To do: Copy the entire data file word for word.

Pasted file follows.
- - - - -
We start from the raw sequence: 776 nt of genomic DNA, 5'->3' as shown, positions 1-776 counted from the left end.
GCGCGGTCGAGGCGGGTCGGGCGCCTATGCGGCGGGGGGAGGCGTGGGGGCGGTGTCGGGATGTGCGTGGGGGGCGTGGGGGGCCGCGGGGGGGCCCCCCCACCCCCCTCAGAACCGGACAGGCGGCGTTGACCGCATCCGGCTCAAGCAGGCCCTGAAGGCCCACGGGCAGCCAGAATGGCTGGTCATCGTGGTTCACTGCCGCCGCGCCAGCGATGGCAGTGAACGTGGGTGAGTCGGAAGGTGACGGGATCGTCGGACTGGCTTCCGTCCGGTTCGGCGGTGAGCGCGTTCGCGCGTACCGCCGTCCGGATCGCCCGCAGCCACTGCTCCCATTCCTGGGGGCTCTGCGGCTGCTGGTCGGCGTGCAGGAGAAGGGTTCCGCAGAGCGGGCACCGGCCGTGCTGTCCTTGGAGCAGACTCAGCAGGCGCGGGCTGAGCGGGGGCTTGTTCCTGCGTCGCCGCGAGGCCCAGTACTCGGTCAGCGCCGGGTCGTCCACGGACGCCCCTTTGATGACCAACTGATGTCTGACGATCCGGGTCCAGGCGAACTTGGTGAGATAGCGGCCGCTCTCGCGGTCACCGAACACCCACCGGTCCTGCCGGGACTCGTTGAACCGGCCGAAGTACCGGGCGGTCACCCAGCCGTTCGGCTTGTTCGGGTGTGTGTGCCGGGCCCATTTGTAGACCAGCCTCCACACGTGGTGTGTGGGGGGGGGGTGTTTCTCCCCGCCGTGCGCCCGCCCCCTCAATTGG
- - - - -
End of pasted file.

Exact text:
We start from the raw sequence: 776 nt of genomic DNA, 5'->3' as shown, positions 1-776 counted from the left end.
GCGCGGTCGAGGCGGGTCGGGCGCCTATGCGGCGGGGGGAGGCGTGGGGGCGGTGTCGGGATGTGCGTGGGGGGCGTGGGGGGCCGCGGGGGGGCCCCCCCACCCCCCTCAGAACCGGACAGGCGGCGTTGACCGCATCCGGCTCAAGCAGGCCCTGAAGGCCCACGGGCAGCCAGAATGGCTGGTCATCGTGGTTCACTGCCGCCGCGCCAGCGATGGCAGTGAACGTGGGTGAGTCGGAAGGTGACGGGATCGTCGGACTGGCTTCCGTCCGGTTCGGCGGTGAGCGCGTTCGCGCGTACCGCCGTCCGGATCGCCCGCAGCCACTGCTCCCATTCCTGGGGGCTCTGCGGCTGCTGGTCGGCGTGCAGGAGAAGGGTTCCGCAGAGCGGGCACCGGCCGTGCTGTCCTTGGAGCAGACTCAGCAGGCGCGGGCTGAGCGGGGGCTTGTTCCTGCGTCGCCGCGAGGCCCAGTACTCGGTCAGCGCCGGGTCGTCCACGGACGCCCCTTTGATGACCAACTGATGTCTGACGATCCGGGTCCAGGCGAACTTGGTGAGATAGCGGCCGCTCTCGCGGTCACCGAACACCCACCGGTCCTGCCGGGACTCGTTGAACCGGCCGAAGTACCGGGCGGTCACCCAGCCGTTCGGCTTGTTCGGGTGTGTGTGCCGGGCCCATTTGTAGACCAGCCTCCACACGTGGTGTGTGGGGGGGGGGTGTTTCTCCCCGCCGTGCGCCCGCCCCCTCAATTGG